Ahead of the Network Management Show 2014, we've been interviewing our speakers to get their views on the hot topics.
This week we spoke to Dan Pitt, Executive Director, Open Networking Foundation, who will be discussing 'SDN: The key to consistent, unified management of diverse networks' on Day Two of the event.
Why is network management important in the telecom industry today?
For as long as the telecom industry has existed, the network has been its main investment and its main source of revenue. Network management is just the careful stewarding of this precious resource that represents the lifeblood of the business. When properly executed, network management enables the network operator to maximize revenue at minimal cost. In the Open Networking Foundation, we work to provide network operators with much more effective tools for network management and control. Our focus on software-defined networking (SDN) directly contributes to both the minimizing of costs and the maximizing of revenue.
Where do you see most innovation happening in the network today?
The most innovative development in the network today is the value shift from hardware to software. We all agree that hardware is often the optimal solution for moving traffic through the network, but enlightened operators understand that software under their control and not running in the network hardware provides them the most flexibility for service innovation and for reduction of both opex and capex.
Is how you manage your network an opportunity for differentiation for telecom operators?
The main opportunity for differentiation for telecom operators is in the creation and offering of novel services that generate revenue and attract customers. Creative service velocity relies on a combination of capabilities: flexible but basically generic hardware in the network, operator-unique software under the control of the operator that defines customer-facing services, and network management and control technologies for directing the network hardware to behave in a manner that implements the desired services. These technologies include network monitoring to gauge the state and condition of the network, analysis and orchestration software to translate service definitions into network behaviors, and network control protocols to direct the network hardware appropriately. ONF helps define these protocols.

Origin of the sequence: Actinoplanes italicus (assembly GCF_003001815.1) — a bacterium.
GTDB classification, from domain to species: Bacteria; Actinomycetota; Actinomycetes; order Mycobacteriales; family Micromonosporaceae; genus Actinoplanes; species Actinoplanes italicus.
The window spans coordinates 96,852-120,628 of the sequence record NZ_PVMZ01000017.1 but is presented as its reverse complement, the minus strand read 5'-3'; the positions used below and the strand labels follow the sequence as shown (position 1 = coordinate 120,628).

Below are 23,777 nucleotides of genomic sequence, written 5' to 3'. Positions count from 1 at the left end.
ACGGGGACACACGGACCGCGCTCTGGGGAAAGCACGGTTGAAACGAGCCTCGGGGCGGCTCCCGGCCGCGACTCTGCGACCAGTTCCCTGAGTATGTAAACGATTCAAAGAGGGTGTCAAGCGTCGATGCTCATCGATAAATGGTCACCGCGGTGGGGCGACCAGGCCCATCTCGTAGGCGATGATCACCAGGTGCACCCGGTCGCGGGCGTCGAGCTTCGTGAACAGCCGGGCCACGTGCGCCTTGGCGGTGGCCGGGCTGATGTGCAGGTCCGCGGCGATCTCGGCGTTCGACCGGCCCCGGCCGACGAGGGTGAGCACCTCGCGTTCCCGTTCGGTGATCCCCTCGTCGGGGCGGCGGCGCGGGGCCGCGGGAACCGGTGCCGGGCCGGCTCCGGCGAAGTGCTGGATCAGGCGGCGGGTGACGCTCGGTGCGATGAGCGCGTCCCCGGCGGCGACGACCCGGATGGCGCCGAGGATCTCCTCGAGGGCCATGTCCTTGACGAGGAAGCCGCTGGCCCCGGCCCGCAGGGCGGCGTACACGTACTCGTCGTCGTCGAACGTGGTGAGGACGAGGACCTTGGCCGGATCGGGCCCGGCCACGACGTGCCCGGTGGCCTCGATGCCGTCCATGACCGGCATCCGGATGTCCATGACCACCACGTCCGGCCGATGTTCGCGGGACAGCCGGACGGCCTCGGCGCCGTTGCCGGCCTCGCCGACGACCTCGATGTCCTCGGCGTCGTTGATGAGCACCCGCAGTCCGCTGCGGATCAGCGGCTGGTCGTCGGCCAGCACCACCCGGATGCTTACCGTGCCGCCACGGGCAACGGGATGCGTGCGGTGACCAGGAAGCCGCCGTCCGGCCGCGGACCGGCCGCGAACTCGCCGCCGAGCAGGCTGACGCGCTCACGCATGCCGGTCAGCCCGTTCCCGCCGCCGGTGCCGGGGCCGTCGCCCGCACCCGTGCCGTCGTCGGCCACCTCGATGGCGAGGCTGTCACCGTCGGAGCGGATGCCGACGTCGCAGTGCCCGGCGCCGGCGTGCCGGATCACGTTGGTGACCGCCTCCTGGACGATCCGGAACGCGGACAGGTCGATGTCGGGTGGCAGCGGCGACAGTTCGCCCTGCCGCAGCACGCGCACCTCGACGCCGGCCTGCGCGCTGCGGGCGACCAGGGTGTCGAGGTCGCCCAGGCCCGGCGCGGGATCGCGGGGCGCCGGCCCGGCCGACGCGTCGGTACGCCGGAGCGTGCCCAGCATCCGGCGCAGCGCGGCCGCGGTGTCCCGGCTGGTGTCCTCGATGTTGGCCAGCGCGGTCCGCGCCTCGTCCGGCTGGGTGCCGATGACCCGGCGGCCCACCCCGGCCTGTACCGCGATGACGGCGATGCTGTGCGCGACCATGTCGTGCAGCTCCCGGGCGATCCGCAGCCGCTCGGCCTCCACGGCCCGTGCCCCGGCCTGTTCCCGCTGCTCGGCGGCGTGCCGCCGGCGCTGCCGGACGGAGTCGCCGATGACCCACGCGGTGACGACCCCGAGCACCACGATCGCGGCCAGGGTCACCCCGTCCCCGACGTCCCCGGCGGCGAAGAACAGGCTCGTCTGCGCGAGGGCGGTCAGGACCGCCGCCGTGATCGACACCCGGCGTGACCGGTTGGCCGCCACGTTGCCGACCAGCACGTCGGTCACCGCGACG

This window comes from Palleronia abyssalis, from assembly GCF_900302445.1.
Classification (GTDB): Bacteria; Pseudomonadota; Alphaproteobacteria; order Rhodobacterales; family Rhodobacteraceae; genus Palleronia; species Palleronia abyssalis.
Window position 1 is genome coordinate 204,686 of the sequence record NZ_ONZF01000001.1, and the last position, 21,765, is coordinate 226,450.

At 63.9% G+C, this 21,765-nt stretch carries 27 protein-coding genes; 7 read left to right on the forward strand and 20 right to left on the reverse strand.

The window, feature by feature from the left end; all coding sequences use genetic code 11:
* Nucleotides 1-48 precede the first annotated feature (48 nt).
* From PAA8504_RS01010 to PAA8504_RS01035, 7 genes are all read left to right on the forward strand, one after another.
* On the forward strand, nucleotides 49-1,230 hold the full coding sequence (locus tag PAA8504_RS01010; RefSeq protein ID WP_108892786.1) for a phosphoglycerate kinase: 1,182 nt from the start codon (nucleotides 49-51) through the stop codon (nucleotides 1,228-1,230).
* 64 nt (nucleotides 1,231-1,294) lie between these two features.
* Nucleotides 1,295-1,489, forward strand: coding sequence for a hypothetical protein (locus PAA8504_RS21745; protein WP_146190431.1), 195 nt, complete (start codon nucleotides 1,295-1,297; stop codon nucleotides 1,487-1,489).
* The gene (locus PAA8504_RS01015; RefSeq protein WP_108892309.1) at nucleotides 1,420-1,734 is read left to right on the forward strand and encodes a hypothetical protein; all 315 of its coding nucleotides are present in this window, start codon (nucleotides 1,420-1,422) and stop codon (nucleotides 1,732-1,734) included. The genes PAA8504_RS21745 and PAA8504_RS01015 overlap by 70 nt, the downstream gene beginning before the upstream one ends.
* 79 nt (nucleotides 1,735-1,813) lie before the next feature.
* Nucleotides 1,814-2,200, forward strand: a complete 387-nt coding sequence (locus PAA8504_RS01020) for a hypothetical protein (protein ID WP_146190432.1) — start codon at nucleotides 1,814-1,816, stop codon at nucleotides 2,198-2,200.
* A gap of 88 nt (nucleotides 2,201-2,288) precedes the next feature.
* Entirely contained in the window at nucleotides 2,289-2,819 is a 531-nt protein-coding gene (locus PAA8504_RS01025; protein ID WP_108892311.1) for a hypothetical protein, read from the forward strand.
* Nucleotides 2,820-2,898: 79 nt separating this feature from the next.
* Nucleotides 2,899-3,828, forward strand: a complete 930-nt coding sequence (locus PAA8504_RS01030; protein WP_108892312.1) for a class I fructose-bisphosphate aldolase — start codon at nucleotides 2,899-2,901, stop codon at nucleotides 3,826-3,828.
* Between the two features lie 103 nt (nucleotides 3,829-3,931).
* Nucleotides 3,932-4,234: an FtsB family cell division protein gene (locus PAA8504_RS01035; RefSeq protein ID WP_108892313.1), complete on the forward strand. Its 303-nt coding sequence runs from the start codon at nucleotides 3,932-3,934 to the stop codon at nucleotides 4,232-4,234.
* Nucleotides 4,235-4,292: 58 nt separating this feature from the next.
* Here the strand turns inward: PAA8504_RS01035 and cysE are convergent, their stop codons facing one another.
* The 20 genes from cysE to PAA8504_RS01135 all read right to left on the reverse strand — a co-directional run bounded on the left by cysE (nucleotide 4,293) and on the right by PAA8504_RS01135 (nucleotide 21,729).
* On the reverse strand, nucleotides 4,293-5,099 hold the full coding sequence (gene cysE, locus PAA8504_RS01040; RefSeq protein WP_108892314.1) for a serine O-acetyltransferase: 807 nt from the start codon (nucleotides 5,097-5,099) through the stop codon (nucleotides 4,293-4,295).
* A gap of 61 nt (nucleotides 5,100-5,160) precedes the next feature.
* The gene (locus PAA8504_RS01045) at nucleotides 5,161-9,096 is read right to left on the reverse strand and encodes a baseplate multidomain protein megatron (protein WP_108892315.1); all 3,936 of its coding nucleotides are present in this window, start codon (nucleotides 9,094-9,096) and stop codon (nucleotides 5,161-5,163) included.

How do you guarantee the customer experience?
For decades, telecom service providers focused on the sole metric of network availability, often expressed as .99999 (referred to as “five nines”). That worked fine when the only telecom service was telephony. Now that telecom operators offer a wide range of services, quality of experience is an increasingly important measure of service effectiveness. Assurance of quality of experience depends on several factors. An often overlooked one involves human factors and psychology, which are tied to subscriber expectations and are highly application-specific. Probably the operator’s greatest weapon in assuring the desired customer experience is the advancement of computer science, in particular multicore computing, distributed-systems software, and virtualization, as a much greater component of the customer experience takes place in servers rather than in the network than in even the recent past. Finally, the unrelenting surge in network traffic impels the operator to do everything possible to have bandwidth available where and when an application or a service needs it. Operators can no longer afford to overprovision every link in their network or in their data centers. Among their most effective tools to avoid overprovisioning are network virtualization and SDN.
Can operators look at trends such as SDN, Big Data, and network sharing in isolation or must they consider the wider Network Management perspective?
Disruptive technologies typically take time for their deployers to learn enough about them to deploy them effectively. SDN (and probably the other technologies mentioned) represents such a dramatic change in how to even think about networks that its ultimate impact will span much more than network management. Therefore, we recommend that network operators experiment with SDN on a small scale and (as they gain expertise) apply it to their most pressing problems. Different parts of a network operator’s business will undoubtedly have different ideas of how to exploit the new technologies. For the network management team, SDN, Big Data, and network sharing will all be tools to leverage, often together, but only after they are better understood. We recommend that network operators get started right away to explore the potential benefits of SDN, as the two dozen operators who are members of SDN are already doing.
If you are interested in attending The Network Management Show you can find out more here.